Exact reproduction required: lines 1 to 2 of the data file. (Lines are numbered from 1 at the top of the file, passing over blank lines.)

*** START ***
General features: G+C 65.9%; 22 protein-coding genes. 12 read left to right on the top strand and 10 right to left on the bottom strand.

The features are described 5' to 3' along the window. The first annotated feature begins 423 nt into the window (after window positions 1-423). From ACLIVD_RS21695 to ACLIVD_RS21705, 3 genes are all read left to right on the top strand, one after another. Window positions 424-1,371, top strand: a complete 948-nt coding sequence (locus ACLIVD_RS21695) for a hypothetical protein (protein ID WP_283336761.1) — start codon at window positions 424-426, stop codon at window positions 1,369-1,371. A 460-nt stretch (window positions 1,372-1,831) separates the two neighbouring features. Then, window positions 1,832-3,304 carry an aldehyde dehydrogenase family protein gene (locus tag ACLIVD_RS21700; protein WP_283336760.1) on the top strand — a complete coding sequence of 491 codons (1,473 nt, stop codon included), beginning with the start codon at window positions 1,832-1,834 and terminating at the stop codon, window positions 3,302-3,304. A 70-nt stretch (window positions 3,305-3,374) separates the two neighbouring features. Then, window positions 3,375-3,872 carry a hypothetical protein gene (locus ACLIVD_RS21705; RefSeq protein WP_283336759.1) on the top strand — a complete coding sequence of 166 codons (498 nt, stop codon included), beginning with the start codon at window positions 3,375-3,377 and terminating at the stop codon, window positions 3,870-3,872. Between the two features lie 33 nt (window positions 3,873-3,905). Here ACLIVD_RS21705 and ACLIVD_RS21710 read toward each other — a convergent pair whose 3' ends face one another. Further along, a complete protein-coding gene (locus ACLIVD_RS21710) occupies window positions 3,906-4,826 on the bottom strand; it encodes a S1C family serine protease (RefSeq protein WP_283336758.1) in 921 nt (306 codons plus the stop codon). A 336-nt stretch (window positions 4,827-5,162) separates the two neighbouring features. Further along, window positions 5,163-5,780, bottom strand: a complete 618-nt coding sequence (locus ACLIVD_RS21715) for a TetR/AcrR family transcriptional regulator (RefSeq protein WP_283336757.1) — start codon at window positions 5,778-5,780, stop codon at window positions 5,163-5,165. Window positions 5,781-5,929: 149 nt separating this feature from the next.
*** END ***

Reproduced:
General features: G+C 65.9%; 22 protein-coding genes. 12 read left to right on the top strand and 10 right to left on the bottom strand.

The features are described 5' to 3' along the window. The first annotated feature begins 423 nt into the window (after window positions 1-423). From ACLIVD_RS21695 to ACLIVD_RS21705, 3 genes are all read left to right on the top strand, one after another. Window positions 424-1,371, top strand: a complete 948-nt coding sequence (locus ACLIVD_RS21695) for a hypothetical protein (protein ID WP_283336761.1) — start codon at window positions 424-426, stop codon at window positions 1,369-1,371. A 460-nt stretch (window positions 1,372-1,831) separates the two neighbouring features. Then, window positions 1,832-3,304 carry an aldehyde dehydrogenase family protein gene (locus tag ACLIVD_RS21700; protein WP_283336760.1) on the top strand — a complete coding sequence of 491 codons (1,473 nt, stop codon included), beginning with the start codon at window positions 1,832-1,834 and terminating at the stop codon, window positions 3,302-3,304. A 70-nt stretch (window positions 3,305-3,374) separates the two neighbouring features. Then, window positions 3,375-3,872 carry a hypothetical protein gene (locus ACLIVD_RS21705; RefSeq protein WP_283336759.1) on the top strand — a complete coding sequence of 166 codons (498 nt, stop codon included), beginning with the start codon at window positions 3,375-3,377 and terminating at the stop codon, window positions 3,870-3,872. Between the two features lie 33 nt (window positions 3,873-3,905). Here ACLIVD_RS21705 and ACLIVD_RS21710 read toward each other — a convergent pair whose 3' ends face one another. Further along, a complete protein-coding gene (locus ACLIVD_RS21710) occupies window positions 3,906-4,826 on the bottom strand; it encodes a S1C family serine protease (RefSeq protein WP_283336758.1) in 921 nt (306 codons plus the stop codon). A 336-nt stretch (window positions 4,827-5,162) separates the two neighbouring features. Further along, window positions 5,163-5,780, bottom strand: a complete 618-nt coding sequence (locus ACLIVD_RS21715) for a TetR/AcrR family transcriptional regulator (RefSeq protein WP_283336757.1) — start codon at window positions 5,778-5,780, stop codon at window positions 5,163-5,165. Window positions 5,781-5,929: 149 nt separating this feature from the next.